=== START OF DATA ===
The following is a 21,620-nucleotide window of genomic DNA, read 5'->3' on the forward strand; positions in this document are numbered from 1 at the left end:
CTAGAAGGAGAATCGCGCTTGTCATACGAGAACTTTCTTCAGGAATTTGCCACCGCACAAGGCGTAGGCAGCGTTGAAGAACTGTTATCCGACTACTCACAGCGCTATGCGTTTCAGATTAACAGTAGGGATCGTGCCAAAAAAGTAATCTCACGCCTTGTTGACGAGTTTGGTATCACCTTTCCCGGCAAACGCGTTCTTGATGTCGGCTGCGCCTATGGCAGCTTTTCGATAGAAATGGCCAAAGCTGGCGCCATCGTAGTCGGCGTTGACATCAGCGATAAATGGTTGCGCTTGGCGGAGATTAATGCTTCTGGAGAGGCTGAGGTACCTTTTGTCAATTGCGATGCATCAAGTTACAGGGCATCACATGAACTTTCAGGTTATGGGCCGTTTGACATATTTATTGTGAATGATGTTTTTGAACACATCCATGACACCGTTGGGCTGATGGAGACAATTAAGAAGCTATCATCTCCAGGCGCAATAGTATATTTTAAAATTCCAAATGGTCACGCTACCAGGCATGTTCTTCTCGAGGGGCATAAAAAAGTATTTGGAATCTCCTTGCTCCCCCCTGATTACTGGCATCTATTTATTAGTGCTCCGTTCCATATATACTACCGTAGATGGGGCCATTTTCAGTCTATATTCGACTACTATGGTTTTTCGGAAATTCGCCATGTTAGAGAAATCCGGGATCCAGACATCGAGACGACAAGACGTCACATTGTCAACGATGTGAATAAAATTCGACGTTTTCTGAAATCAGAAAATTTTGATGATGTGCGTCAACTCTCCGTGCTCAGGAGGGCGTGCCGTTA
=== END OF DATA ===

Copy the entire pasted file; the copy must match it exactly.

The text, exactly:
The following is a 21,620-nucleotide window of genomic DNA, read 5'->3' on the forward strand; positions in this document are numbered from 1 at the left end:
CTAGAAGGAGAATCGCGCTTGTCATACGAGAACTTTCTTCAGGAATTTGCCACCGCACAAGGCGTAGGCAGCGTTGAAGAACTGTTATCCGACTACTCACAGCGCTATGCGTTTCAGATTAACAGTAGGGATCGTGCCAAAAAAGTAATCTCACGCCTTGTTGACGAGTTTGGTATCACCTTTCCCGGCAAACGCGTTCTTGATGTCGGCTGCGCCTATGGCAGCTTTTCGATAGAAATGGCCAAAGCTGGCGCCATCGTAGTCGGCGTTGACATCAGCGATAAATGGTTGCGCTTGGCGGAGATTAATGCTTCTGGAGAGGCTGAGGTACCTTTTGTCAATTGCGATGCATCAAGTTACAGGGCATCACATGAACTTTCAGGTTATGGGCCGTTTGACATATTTATTGTGAATGATGTTTTTGAACACATCCATGACACCGTTGGGCTGATGGAGACAATTAAGAAGCTATCATCTCCAGGCGCAATAGTATATTTTAAAATTCCAAATGGTCACGCTACCAGGCATGTTCTTCTCGAGGGGCATAAAAAAGTATTTGGAATCTCCTTGCTCCCCCCTGATTACTGGCATCTATTTATTAGTGCTCCGTTCCATATATACTACCGTAGATGGGGCCATTTTCAGTCTATATTCGACTACTATGGTTTTTCGGAAATTCGCCATGTTAGAGAAATCCGGGATCCAGACATCGAGACGACAAGACGTCACATTGTCAACGATGTGAATAAAATTCGACGTTTTCTGAAATCAGAAAATTTTGATGATGTGCGTCAACTCTCCGTGCTCAGGAGGGCGTGCCGTTA